Lucian freud's first one-man show was in London, in November 1944. He was not yet 22, his clients were mainly family and friends, and his pseudo-surrealistic The Painter's Room was sold for the top price-£50. It features a red-and-white striped zebra head, a worn couch, a top hat, a red scarf and a scraggly palm tree. This is a painting of actual objects in Freud's studio, and the zebra's colors in reality were taxidermically correct. Though the fanciful picture seems far removed from the large-as-life nudes that characterize his later work, it is very much a part of Freud's own view of his art: "Everything is autobiographical. Everything is a portrait."
That pretty well sums up the epic Lucian Freud retrospective that's on at the Tate Britain museum until Sept. 22. The exhibition of more than 150 paintings and etchings is a history of the artist's relationships with his lovers, friends, family, patrons-and the city of London, where he has lived since 1933, when his refugee family arrived from Hitler's Germany. Some of his models are famous, like the artist Francis Bacon, exhibited here, and Queen Elizabeth II, on show in the the new Queen's Gallery in Buckingham Palace. Some he made famous, like Leigh Bowery, the big Australian transvestite who is the subject of five gigantic nudes, and Bowery's friend Sue Tilley, the obese benefits official whose folds of flesh undulate into weird human landscapes. "I have perhaps a predilection towards people of unusual or strange proportions, which I don't want to over-indulge," Freud once said. Whether he does or not is the subject of some debate, but the Tate show does not overdo. There are probably as many paintings of people with their clothes on as off, as well as pictures of horses, landscapes and beautiful flowers.
Girl with Roses, painted in 1947-48, is generally considered Freud's first masterpiece. (He had no use for superfluous titles, believing their only purpose was "to distinguish one picture from another, rather like a Fugue in C Major-Moonlight.") The girl is his first wife, Kitty, sitting on a cane chair, with the fraying bits of caning echoed in the tendrils of her brown hair. Reflections of the windows are picked up by the pupils of her large eyes, and tiny black dots give texture to the green stripes of her sweater-testament both to her knitting skills and to Freud's early exactness. With those languid eyes cast to the right, she seems insecure here-she is, in fact, newly pregnant. In a later portrait, Girl with a White Dog, Kitty poses in a chartreuse dressing gown that falls off her right shoulder, exposing a breast. She gazes directly out of the picture, more confident now, more mature, but also apprehensive. The brief marriage is nearly over.
Through his portraits, Freud learns about his subjects and about himself. "The painter makes real to others his innermost feelings about all that he cares for," he wrote in a 1954 essay. Among his works at the Tate are eight pictures of his mother, who started sitting for Freud after her husband's death in 1970. She was depressed, and Freud had her come to his studio several days a week mainly to give her something to do. The portraits of this elegant but increasingly disengaged woman constitute Freud's eulogy to his mother.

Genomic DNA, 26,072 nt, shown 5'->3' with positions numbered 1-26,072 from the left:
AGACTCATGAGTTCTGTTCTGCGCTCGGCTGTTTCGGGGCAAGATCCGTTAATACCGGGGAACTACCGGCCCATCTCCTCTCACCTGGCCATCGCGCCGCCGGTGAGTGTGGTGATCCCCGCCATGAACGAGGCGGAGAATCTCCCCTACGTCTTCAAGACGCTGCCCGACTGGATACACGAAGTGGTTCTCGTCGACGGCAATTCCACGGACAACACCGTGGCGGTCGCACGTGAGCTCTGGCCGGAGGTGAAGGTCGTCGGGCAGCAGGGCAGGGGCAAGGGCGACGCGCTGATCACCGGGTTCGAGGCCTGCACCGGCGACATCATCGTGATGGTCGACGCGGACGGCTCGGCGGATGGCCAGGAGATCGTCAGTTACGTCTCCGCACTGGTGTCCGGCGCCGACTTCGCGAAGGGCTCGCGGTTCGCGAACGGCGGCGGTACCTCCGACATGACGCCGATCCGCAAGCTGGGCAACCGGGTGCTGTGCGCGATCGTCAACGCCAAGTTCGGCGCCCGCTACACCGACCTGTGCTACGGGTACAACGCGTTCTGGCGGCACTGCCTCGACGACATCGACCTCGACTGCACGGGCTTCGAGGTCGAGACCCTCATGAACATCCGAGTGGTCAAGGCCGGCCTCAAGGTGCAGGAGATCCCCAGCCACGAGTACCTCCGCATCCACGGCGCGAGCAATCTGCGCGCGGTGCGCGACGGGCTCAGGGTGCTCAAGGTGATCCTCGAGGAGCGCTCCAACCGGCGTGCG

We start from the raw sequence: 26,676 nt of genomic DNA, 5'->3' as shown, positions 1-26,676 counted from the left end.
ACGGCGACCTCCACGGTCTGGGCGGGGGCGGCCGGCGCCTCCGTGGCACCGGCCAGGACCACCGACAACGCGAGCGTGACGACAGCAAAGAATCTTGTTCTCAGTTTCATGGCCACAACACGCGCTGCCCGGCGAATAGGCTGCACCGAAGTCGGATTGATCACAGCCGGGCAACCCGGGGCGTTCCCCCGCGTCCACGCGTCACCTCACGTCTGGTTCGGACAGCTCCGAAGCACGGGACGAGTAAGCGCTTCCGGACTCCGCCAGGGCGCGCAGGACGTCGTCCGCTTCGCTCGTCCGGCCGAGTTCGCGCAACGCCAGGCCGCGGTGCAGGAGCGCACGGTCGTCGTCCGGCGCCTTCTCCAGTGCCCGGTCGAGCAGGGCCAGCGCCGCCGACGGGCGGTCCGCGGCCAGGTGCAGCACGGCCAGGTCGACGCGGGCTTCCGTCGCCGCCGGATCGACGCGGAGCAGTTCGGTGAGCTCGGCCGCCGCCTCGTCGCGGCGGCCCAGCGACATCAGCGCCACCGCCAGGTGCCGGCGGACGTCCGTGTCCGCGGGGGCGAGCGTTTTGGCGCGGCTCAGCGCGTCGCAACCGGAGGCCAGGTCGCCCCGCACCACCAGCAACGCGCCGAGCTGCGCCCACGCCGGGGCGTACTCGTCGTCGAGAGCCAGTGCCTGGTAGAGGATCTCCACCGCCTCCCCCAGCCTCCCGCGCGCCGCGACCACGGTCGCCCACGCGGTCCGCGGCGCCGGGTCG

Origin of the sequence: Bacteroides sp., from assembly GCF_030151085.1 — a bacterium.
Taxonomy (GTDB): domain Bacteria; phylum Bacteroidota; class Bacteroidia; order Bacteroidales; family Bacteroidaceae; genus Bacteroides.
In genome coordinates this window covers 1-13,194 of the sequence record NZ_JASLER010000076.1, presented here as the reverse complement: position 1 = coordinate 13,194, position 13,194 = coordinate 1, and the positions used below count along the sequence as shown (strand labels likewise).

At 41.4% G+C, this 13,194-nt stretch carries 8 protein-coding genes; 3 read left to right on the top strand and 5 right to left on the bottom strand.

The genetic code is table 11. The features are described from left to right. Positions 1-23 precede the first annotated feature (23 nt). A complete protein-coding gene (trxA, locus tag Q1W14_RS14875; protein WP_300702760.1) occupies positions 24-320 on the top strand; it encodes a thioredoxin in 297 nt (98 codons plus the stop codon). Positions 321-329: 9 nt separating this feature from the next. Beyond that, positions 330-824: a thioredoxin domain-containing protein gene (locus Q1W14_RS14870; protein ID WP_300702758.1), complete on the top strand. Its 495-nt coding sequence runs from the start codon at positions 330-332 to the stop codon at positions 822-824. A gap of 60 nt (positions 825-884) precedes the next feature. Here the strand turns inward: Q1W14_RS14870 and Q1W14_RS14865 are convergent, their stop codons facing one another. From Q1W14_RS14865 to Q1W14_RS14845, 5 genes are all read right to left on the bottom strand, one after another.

His pictures of his daughters, who grew up largely outside his powerful orbit, are among his most beautiful nudes. "There is something about a person being naked in front of me that invokes consideration. You could call it even chivalry on my part," he famously explained. "In the case of my children a father's consideration as well as a painter's. They make it all right for me to paint them. My naked daughters have nothing to be ashamed of."
As this exhibition sweeps through Freud's life, his fierce determination to become an important artist becomes palpable. He experiments, he concentrates, he works, he probes other artists, he returns to the classics for inspiration, most often to a well-worn history of ancient Egypt, seen here in Still Life with Book. Freud does become, in the words of Time's Robert Hughes, "the greatest living realist painter."
In the mid-'50s, he tired of small canvases, fine brushes and the confines of sitting down to paint: "When I stood up, I never sat down again." He gave up his sable brushes and fine lines for hogshair brushes and exuberant applications of paint. When he moved into a West London studio with a skylight, he took advantage of the daylight to produce Large Interior W11, an enormous canvas peopled with five characters, all family friends.
If everything is a portrait, perhaps the most interesting of the Tate paintings are the ones Freud did of himself. In one, his face is reflected in a small hand mirror; in another he peeks out from behind a gangly house plant; and in a third he is seen from below, a dominating figure overpowering two out-of-scale, out-of-the-frame children. There is even a portrait of a man who used to pass himself off in London bars as Lucian Freud. The artist painted this "horrid man" as The Procurer (Man in a Headscarf), explaining to William Feaver, who wrote the Freud catalogue essay: "I can do a self-portrait without all the bother of looking in a mirror."
About 10 years ago, Freud painted himself at 70, standing in his studio naked except for unlaced boots to protect his feet, palette knife raised in one hand, palette lowered in the other. "Painting myself is more difficult than painting people. The psychological element is more difficult," said the grandson of Sigmund Freud, the founder of psychoanalysis, in describing this work, Painter, Working Reflection. "The first day I reworked it, it turned out to be my father." Like all the paintings in this blockbuster show, this painting turned out to be very much Lucian Freud.
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